Class-side inheritance (virtual static methods)


#1

Coming originally from Smalltalk, I sorely missed a lot of the expressiveness of that language in C++ (e.g. closures with non-local returns, symbols, class-side inheritance, reflection), some features of which however I managed to emulate or substitute. I want to share one particular simple solution with you, in the hope it will be useful:

Class-side Inheritance

C++ doesn’t natively support virtual static methods, that is, inheritance with overrides on the class side. Inheritance requires instances (vtables) and therefore classes would need to be instances of a meta class, which is not how C++ is implemented (the C++20 metaclasses proposal doesn’t solve this either, unfortunately).

It is quite possible that you don’t miss it yet, if you never used it.

Polymorphic class-side code is useful for all sorts of representing knowledge (constants, properties, behaviour, defaults) alongside the class hierarchy. Basically all code that can or must run without having an instance available goes there (e.g. policies, factories, instance registries, creating objects read from a stream, etc). Another typical use is a class-side ‘registry’ that manages instances of that class, e.g. for lookup or caching. Regular static methods can only do so much, as they can’t make use of inheritance. Once you get used to it, it greatly streamlines the organization of your code, in that everything relevant for a class is coded immediately there.

Implementation

The example shows two classes Cluster and Chord, plus there meta classes Cluster::Class and Chord::Class. Essentially we get a meta class hierarchy running in parallel to the class hierarchy. The meta classes implement their counterpart’s class-side methods. A singleton of each is held to run them and provide inheritance.

class Cluster
{
public:
	struct Class
	{
		virtual ~Class() {}
		static Class& methods() 
			{ static Class meta; return meta; }

		// All virtual class methods of Cluster go here
		virtual const String xmlTag() 
			{ return "cluster-structure"; }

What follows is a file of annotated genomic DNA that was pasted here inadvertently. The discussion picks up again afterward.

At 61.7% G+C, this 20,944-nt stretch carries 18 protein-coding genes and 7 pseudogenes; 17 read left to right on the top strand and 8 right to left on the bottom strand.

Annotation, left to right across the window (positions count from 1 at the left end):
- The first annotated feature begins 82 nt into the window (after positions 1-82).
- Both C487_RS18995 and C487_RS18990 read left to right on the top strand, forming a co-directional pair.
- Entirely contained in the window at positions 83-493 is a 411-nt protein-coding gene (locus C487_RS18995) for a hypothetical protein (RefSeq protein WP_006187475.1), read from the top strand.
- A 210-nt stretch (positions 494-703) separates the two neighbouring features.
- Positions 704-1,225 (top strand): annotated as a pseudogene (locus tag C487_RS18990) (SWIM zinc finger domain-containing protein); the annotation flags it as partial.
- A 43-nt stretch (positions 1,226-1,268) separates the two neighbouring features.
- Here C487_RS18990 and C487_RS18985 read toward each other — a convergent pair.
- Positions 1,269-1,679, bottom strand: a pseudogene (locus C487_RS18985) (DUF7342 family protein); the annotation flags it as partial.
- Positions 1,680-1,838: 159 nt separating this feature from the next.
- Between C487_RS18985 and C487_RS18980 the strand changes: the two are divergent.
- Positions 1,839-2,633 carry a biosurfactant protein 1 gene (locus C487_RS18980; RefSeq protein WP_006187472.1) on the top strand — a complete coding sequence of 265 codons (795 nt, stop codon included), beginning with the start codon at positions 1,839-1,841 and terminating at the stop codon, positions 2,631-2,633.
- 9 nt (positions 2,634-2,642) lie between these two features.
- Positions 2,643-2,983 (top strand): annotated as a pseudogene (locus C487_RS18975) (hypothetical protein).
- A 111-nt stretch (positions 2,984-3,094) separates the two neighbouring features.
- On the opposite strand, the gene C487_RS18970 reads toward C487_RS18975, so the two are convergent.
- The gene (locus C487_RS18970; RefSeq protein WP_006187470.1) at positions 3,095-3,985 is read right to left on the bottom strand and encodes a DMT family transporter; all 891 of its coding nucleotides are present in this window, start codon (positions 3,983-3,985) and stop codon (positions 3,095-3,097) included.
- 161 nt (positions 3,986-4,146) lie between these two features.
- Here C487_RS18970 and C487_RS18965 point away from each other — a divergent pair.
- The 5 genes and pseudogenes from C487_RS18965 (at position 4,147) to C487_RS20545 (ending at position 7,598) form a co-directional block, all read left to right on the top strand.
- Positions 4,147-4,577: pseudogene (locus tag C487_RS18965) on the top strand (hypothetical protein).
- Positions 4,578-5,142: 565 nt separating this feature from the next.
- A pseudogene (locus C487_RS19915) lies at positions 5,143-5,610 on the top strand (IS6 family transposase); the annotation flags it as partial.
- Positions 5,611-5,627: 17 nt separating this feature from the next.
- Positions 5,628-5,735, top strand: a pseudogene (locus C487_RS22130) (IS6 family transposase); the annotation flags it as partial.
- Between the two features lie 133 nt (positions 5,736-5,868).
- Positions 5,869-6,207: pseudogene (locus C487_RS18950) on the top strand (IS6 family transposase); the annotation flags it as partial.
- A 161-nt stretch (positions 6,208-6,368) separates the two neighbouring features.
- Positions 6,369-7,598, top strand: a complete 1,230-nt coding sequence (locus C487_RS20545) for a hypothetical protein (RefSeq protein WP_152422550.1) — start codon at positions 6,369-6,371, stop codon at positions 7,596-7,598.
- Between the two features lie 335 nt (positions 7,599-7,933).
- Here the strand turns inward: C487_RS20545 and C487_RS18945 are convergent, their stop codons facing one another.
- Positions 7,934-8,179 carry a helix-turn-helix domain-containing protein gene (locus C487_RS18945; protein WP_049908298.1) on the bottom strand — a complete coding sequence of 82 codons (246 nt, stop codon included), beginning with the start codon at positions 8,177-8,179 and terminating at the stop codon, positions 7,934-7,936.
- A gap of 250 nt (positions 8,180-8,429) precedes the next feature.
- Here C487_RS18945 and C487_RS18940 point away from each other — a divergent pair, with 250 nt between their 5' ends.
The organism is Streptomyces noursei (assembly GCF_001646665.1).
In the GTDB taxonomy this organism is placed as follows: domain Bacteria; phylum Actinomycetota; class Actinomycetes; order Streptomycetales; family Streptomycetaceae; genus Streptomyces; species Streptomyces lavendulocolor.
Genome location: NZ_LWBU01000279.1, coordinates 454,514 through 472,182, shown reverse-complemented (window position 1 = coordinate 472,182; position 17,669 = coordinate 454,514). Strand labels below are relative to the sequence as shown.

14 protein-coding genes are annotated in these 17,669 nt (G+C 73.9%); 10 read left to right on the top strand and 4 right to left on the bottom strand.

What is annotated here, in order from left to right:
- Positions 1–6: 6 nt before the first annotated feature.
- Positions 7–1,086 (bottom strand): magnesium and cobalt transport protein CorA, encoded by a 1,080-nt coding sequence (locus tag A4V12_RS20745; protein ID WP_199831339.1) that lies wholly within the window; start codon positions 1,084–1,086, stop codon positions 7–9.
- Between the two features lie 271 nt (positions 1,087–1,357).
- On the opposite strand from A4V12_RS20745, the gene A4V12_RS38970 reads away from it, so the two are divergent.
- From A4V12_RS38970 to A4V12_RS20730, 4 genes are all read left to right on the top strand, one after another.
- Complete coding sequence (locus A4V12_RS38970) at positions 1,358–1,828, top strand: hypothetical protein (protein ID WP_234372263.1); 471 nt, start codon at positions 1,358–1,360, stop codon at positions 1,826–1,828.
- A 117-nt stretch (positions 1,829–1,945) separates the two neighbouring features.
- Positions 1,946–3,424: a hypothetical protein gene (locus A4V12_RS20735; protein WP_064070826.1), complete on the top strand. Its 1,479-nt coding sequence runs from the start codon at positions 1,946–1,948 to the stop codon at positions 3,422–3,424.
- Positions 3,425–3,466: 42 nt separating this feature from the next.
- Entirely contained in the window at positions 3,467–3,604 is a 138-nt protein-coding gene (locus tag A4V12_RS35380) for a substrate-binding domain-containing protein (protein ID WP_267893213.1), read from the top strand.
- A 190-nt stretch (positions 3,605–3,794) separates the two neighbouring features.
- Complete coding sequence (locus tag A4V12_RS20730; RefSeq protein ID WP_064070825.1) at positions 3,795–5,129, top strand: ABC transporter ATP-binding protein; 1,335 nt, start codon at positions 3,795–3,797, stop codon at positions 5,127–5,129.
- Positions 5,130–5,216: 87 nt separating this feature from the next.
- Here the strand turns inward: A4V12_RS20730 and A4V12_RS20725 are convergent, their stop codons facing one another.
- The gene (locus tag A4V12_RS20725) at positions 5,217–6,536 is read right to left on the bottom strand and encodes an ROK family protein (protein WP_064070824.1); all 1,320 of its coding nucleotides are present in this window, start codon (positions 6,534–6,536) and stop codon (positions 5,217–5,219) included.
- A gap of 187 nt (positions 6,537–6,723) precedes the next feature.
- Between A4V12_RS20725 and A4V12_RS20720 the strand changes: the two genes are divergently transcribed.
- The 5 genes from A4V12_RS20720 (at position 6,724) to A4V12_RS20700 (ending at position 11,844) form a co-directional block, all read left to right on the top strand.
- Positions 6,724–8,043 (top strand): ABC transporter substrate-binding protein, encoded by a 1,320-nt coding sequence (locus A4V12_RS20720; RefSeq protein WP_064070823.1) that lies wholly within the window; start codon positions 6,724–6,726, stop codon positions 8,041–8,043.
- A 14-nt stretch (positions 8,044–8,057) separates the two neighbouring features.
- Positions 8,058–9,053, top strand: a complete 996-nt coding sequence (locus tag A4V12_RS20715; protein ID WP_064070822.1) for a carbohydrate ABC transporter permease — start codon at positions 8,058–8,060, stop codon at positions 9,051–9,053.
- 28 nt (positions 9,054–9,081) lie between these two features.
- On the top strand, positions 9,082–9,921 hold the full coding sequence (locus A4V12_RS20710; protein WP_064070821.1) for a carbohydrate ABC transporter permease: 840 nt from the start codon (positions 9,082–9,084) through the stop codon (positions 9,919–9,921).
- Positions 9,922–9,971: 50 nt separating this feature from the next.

virtual Cluster readFromFile (InputStream s)
			{ ... }
	};
	virtual Class& class_methods() 
		{ return Class::methods(); }
}

class Chord : public Cluster
{
public:
	struct Class : public Cluster::Class
	{
		virtual ~Class() {}
        	static Class& methods() 
				{ static Class meta; return meta; }

		// All virtual class methods of Chord go here
		const String xmlTag() override 
			{ return "chord-structure"; }

		Chord readFromFile override (InputStream s)
		{
			auto c = Cluster::Class::methods().readFromFile(s);
			return whatever(c);
		}
	};
	Class& class_methods() override 
		{ return Class::methods(); }
}

The pattern is very repetitive and simple. It can be much condensed and made more legible with macros: (they should be trivial, but I can post them if needed)

class Cluster
{
public:
	CLASS_METHODS_ROOT

	virtual const String xmlTag() 
		{ return "cluster-structure"; }

	virtual Cluster readFromFile (InputStream s)
		{ ... }

	CLASS_METHODS_ROOT_END
}

class Chord : public Cluster
{
public:
	CLASS_METHODS_WITH_SUPERCLASS (Cluster)

	const String xmlTag() override 
		{ return "chord-structure"; }

	Chord readFromFile override (InputStream s)
	{
		auto c = Cluster::Class::methods().readFromFile(s);
		return whatever(c);
	}
	CLASS_METHODS_END
}

That’s basically all it takes. In your cpp file, you would implement (meta) class methods by adding ::Class to the class name, which makes those pretty self-explanatory: